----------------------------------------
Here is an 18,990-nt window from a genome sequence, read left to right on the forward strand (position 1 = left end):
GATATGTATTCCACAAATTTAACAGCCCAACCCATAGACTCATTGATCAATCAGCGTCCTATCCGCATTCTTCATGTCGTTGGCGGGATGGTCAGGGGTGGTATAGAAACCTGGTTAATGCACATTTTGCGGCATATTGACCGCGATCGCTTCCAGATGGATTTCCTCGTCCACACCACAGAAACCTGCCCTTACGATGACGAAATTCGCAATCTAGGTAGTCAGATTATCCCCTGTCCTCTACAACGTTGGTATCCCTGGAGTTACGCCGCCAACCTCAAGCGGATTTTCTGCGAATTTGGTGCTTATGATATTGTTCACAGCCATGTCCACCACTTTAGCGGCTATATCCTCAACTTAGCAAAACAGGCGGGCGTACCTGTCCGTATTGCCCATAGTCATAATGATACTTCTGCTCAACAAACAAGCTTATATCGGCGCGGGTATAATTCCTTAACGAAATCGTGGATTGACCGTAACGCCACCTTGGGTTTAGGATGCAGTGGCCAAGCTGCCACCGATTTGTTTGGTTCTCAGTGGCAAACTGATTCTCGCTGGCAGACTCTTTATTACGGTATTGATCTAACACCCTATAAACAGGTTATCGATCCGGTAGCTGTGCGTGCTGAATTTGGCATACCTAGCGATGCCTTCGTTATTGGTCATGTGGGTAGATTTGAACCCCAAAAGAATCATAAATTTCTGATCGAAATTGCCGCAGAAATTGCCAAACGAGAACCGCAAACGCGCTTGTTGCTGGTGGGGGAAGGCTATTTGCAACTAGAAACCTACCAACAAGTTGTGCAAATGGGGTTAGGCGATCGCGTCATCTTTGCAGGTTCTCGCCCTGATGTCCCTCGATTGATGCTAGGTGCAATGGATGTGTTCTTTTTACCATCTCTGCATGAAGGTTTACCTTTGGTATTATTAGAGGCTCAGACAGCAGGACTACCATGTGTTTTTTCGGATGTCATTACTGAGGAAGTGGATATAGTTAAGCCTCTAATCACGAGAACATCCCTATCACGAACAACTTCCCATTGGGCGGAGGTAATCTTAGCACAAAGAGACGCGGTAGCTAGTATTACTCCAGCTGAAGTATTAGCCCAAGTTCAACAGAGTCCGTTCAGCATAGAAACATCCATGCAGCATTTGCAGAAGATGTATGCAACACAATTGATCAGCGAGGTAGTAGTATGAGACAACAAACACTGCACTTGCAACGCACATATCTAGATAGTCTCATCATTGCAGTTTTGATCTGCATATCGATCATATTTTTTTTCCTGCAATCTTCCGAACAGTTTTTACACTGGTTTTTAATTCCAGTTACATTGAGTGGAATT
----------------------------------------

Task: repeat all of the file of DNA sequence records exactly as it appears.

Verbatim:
Here is an 18,990-nt window from a genome sequence, read left to right on the forward strand (position 1 = left end):
GATATGTATTCCACAAATTTAACAGCCCAACCCATAGACTCATTGATCAATCAGCGTCCTATCCGCATTCTTCATGTCGTTGGCGGGATGGTCAGGGGTGGTATAGAAACCTGGTTAATGCACATTTTGCGGCATATTGACCGCGATCGCTTCCAGATGGATTTCCTCGTCCACACCACAGAAACCTGCCCTTACGATGACGAAATTCGCAATCTAGGTAGTCAGATTATCCCCTGTCCTCTACAACGTTGGTATCCCTGGAGTTACGCCGCCAACCTCAAGCGGATTTTCTGCGAATTTGGTGCTTATGATATTGTTCACAGCCATGTCCACCACTTTAGCGGCTATATCCTCAACTTAGCAAAACAGGCGGGCGTACCTGTCCGTATTGCCCATAGTCATAATGATACTTCTGCTCAACAAACAAGCTTATATCGGCGCGGGTATAATTCCTTAACGAAATCGTGGATTGACCGTAACGCCACCTTGGGTTTAGGATGCAGTGGCCAAGCTGCCACCGATTTGTTTGGTTCTCAGTGGCAAACTGATTCTCGCTGGCAGACTCTTTATTACGGTATTGATCTAACACCCTATAAACAGGTTATCGATCCGGTAGCTGTGCGTGCTGAATTTGGCATACCTAGCGATGCCTTCGTTATTGGTCATGTGGGTAGATTTGAACCCCAAAAGAATCATAAATTTCTGATCGAAATTGCCGCAGAAATTGCCAAACGAGAACCGCAAACGCGCTTGTTGCTGGTGGGGGAAGGCTATTTGCAACTAGAAACCTACCAACAAGTTGTGCAAATGGGGTTAGGCGATCGCGTCATCTTTGCAGGTTCTCGCCCTGATGTCCCTCGATTGATGCTAGGTGCAATGGATGTGTTCTTTTTACCATCTCTGCATGAAGGTTTACCTTTGGTATTATTAGAGGCTCAGACAGCAGGACTACCATGTGTTTTTTCGGATGTCATTACTGAGGAAGTGGATATAGTTAAGCCTCTAATCACGAGAACATCCCTATCACGAACAACTTCCCATTGGGCGGAGGTAATCTTAGCACAAAGAGACGCGGTAGCTAGTATTACTCCAGCTGAAGTATTAGCCCAAGTTCAACAGAGTCCGTTCAGCATAGAAACATCCATGCAGCATTTGCAGAAGATGTATGCAACACAATTGATCAGCGAGGTAGTAGTATGAGACAACAAACACTGCACTTGCAACGCACATATCTAGATAGTCTCATCATTGCAGTTTTGATCTGCATATCGATCATATTTTTTTTCCTGCAATCTTCCGAACAGTTTTTACACTGGTTTTTAATTCCAGTTACATTGAGTGGAATT